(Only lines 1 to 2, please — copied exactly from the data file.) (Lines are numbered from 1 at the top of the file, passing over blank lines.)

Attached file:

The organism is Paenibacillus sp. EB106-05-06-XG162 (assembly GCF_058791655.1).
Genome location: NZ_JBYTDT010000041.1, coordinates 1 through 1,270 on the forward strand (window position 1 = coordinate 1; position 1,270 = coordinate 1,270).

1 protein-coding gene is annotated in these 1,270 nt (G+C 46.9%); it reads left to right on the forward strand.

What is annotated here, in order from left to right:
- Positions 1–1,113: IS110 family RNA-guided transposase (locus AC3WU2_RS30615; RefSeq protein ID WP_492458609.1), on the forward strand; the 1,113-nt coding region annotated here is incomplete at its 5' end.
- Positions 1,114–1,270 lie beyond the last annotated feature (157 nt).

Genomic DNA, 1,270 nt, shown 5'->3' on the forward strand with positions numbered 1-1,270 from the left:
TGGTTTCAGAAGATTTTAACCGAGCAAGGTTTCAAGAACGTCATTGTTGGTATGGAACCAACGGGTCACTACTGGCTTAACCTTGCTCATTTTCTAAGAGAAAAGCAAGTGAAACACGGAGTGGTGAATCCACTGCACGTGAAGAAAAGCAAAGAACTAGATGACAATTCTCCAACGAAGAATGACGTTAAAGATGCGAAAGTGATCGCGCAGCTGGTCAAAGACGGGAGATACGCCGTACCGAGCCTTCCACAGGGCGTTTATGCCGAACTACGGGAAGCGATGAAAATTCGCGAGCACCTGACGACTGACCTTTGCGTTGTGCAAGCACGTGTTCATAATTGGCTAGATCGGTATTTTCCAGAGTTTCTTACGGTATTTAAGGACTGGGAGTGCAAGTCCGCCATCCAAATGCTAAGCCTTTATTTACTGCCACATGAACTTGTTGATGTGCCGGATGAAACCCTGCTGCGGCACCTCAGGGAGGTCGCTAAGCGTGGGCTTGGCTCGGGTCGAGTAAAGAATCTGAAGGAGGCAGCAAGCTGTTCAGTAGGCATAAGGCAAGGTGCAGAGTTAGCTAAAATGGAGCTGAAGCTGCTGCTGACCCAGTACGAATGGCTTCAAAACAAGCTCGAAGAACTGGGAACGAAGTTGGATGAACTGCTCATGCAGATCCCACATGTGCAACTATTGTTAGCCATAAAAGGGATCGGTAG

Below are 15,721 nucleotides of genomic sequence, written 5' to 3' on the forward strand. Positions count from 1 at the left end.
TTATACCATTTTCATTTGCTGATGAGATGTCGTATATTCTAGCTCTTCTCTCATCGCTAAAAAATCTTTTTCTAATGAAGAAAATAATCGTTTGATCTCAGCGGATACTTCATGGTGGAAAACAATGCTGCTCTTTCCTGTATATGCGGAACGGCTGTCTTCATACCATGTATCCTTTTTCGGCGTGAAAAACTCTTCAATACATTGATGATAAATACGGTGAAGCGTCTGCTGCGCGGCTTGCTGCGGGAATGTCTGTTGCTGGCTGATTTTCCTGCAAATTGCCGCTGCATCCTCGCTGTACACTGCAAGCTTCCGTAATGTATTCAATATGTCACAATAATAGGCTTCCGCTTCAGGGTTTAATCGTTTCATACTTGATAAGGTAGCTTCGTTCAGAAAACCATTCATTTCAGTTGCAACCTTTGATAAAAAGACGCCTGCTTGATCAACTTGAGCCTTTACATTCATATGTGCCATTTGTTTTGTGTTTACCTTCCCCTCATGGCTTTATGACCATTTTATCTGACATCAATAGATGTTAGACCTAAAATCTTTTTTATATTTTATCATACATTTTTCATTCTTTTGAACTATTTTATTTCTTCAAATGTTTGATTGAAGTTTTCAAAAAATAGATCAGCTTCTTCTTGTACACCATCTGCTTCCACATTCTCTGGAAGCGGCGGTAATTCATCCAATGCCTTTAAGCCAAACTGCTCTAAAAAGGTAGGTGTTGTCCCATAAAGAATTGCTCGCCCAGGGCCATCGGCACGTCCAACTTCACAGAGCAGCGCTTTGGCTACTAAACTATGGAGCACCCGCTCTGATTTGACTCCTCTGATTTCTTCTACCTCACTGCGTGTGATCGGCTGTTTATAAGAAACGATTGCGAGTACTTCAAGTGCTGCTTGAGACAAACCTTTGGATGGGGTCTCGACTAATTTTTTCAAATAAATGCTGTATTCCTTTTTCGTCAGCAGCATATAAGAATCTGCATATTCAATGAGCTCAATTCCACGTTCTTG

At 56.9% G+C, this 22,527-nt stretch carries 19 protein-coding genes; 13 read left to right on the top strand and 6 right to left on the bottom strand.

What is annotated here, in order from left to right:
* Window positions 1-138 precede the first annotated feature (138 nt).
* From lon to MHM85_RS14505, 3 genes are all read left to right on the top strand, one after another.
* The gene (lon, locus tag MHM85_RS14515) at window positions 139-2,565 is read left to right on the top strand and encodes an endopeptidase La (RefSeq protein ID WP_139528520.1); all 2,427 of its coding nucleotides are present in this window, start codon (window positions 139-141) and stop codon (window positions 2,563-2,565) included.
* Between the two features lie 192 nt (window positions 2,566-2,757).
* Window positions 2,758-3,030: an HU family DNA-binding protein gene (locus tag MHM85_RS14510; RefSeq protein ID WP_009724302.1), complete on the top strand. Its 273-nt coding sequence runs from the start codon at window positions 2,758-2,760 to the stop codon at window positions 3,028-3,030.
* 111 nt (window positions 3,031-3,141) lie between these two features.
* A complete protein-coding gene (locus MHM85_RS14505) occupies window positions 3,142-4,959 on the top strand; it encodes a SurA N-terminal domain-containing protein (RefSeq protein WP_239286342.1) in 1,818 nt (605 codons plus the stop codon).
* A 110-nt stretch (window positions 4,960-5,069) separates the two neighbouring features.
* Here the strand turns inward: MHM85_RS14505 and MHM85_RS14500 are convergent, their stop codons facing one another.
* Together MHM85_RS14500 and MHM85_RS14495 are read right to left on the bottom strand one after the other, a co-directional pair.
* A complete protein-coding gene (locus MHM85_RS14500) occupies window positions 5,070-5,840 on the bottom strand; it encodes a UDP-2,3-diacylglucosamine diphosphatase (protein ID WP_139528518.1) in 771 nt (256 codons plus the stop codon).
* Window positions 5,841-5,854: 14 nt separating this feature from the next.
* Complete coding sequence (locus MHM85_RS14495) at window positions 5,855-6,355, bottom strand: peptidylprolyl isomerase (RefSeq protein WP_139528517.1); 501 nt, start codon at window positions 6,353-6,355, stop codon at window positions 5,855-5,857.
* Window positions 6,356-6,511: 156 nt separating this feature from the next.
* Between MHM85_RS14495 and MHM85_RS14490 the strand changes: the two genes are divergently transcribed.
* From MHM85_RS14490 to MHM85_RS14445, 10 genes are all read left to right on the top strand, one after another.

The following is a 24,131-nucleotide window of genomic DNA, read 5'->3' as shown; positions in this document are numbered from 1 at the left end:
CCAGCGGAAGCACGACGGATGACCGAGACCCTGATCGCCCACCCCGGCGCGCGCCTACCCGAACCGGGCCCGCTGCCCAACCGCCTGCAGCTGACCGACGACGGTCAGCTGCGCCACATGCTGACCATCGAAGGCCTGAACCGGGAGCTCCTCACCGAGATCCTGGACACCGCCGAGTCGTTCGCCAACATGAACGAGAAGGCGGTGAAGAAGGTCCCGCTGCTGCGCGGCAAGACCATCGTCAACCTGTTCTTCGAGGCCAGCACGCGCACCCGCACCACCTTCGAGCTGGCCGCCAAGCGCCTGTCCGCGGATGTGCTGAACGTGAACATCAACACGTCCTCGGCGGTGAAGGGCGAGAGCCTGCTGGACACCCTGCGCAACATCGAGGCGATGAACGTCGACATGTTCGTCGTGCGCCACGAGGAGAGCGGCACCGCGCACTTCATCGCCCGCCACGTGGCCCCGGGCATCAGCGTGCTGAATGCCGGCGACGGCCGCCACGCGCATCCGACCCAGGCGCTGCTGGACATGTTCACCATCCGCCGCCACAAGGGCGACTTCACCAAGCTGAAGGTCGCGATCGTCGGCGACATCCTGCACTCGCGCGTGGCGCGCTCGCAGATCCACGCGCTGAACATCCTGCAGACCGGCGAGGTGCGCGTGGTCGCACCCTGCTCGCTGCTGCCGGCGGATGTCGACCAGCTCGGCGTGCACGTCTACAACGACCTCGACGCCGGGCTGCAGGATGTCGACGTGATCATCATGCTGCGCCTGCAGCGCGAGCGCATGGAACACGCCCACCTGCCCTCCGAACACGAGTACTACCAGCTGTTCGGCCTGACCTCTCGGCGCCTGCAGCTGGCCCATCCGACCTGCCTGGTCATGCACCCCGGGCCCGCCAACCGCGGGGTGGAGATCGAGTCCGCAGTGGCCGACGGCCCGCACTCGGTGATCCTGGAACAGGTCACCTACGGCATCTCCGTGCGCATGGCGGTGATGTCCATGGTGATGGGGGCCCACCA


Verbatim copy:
The organism is Paenibacillus sp. EB106-05-06-XG162 (assembly GCF_058791655.1).
Genome location: NZ_JBYTDT010000041.1, coordinates 1 through 1,270 on the forward strand (window position 1 = coordinate 1; position 1,270 = coordinate 1,270).